The Spear from a journo's point of view

2012-05-28 14:37

A Thursday afternoon at City Press has that low-intensity buzz that only an approaching deadline can cause.

Some parts of the paper was due to go to bed the next day, so the production editor was issuing instructions in her no-nonsense way while the rest of us were starting to chew our nails about whether by Saturday all our stories will be done.

Then the statement by the ANC landed, announcing it is outraged about a painting City Press published in the past Sunday edition of the paper depicting president Jacob Zuma as a modern-day Lenin, but with his genitals exposed.

Although we are used to an outraged Jackson Mthembu penning angry statements about the issue of the day, this one took us by surprise because it was four days after the fact. We immediately started speculating about why the statement comes only now. Later we’d learn the ANC was called for comment by another newspaper and that sparked the torrent of anger. Our representation of it in Sunday’s edition completely passed them by.

Suddenly the low-intensity buzz turned into a sizzle. Mthembu’s statement that the ruling party instructed its lawyers to tell us to take the offending portrait of our website, made us nervous about what this would mean for the broader debate – press freedom and freedom of expression.

But no amount of thinking could have prepared us for the wrath that would be unleashed, and how some within the ANC would attempt to use us for their political gain.

From there everyone had to think with two hats – the staffer and the journalist: What do we do in the face of these threats and how do we cover this story properly and fairly?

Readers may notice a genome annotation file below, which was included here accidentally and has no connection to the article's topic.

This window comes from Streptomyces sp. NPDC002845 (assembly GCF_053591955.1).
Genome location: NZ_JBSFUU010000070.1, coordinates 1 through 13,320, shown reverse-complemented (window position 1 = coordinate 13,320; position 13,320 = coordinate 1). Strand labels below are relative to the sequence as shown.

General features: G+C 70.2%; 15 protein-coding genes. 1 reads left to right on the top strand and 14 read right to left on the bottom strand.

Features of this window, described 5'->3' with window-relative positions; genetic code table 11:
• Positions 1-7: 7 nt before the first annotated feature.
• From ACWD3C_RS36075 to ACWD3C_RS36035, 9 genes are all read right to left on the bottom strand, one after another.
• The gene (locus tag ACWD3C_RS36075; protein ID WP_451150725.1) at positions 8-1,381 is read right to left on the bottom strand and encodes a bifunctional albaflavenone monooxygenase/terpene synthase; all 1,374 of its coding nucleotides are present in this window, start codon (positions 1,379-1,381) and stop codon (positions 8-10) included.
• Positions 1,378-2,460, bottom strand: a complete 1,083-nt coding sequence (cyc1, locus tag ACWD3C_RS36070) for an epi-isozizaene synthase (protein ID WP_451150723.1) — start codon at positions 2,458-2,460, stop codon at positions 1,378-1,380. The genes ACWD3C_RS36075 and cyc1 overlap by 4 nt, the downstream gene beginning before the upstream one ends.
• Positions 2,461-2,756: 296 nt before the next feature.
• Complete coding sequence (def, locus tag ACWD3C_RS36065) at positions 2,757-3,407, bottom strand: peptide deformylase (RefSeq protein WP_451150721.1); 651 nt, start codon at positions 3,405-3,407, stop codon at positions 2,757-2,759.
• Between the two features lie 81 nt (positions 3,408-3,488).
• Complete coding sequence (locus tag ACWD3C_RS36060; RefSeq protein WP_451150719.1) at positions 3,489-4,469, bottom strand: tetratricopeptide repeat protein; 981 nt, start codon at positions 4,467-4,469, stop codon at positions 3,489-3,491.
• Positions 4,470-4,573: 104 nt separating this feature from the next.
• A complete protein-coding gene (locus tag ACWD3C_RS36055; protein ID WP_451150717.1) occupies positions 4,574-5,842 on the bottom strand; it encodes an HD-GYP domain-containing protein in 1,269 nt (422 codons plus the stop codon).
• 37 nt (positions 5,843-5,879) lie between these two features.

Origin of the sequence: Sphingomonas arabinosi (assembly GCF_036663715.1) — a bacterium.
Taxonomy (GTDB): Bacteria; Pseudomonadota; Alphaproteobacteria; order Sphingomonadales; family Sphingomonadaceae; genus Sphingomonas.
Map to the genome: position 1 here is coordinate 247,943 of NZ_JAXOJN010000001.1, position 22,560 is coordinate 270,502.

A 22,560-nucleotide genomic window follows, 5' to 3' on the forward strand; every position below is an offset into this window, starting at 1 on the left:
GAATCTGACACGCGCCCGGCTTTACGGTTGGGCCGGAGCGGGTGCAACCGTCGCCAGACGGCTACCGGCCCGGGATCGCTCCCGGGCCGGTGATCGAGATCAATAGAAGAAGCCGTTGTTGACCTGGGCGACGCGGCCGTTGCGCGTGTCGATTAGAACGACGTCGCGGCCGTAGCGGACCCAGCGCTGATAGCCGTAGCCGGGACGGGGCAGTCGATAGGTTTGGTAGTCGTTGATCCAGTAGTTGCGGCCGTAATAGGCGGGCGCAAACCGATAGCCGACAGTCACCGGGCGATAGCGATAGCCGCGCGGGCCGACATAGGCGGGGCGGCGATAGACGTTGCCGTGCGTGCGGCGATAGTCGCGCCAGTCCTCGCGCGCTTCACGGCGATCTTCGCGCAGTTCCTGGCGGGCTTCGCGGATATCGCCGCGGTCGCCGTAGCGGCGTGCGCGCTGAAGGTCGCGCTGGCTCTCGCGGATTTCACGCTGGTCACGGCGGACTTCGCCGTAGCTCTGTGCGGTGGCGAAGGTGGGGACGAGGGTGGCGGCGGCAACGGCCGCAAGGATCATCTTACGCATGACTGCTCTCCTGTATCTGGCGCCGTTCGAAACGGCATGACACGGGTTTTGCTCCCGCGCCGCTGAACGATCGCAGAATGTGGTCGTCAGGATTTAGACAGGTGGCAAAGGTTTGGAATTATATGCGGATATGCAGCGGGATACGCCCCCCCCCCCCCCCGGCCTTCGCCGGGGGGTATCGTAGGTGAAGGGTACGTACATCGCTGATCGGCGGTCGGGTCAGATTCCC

Here at City Press think of ourselves as a consultative democracy.

Editorial meetings are open to everyone – from the intern to the editor-in-chief – while often decisions gets taken by a vote. Anyone in the newsroom can weigh in on an issue relating to the paper – from a caption on a photograph to the headline, from our choice of Saturday lunch (also called the Ferial Haffajee Feeding Scheme) to what the paper should do in potentially explosive situations like this one with “The Spear”.

Since the dreaded statement almost daily staff meetings were held to brief journalists about where we are in the process, and to ensure everyone is on board.

Some of us have louder voices than others, and therefore the editor, Ferial Haffajee, would sometimes notice when someone’s facial expression changed during the course of a debate, and would compel them to speak up. Sometimes that view changes all of our minds.

But sometimes even the editor can’t change our minds - a suggestion by Ferial last week to put a flower in the offending spot on the Spear was rejected at another staff meeting.

Last Tuesday and Wednesday all the TV screens in the newsroom were switched on to eNews, where the trial was broadcast live.

The superdesk in the middle of the newsroom, where a group of editors work, would feed the rest of the newsroom with tweets from the courtroom, so we can stay up to speed while doing the work we get paid for.

It felt as if the onslaught would never stop. First the statement, then the lawyers’ letter, then the court hearing, then the insulting name-calling, then the call for a boycott.

We are a born-free newsroom, almost all of us are under 50 years old.

Most of us were kids during the apartheid years, so we don’t know what it is like to be this scared. To live with a constant fear of what could be next; but at the same time knowing slacking will not be tolerated. Your story needed to be as interesting, well-researched, properly written and insightful as it would need to be any other day.

Saturdays are our crunch-days. That’s when posters, headlines, lay-out and pictures are decided. This past Saturday was quieter than before. There was no debate about what we want for lunch and we ordered pizzas. We weighed our options for the front page and inside pages carefully, talked them through soberly. The news editor reminded us we had to “drizzle some light pieces throughout the paper” to balance out all the bad news, and we happily obliged.

By the end of it we were a little shell-shocked, and exhausted. We tried our best and satisfied ourselves that excellence is the best kind of journalism.

Follow Mandy on Twitter: @MandyRossouw


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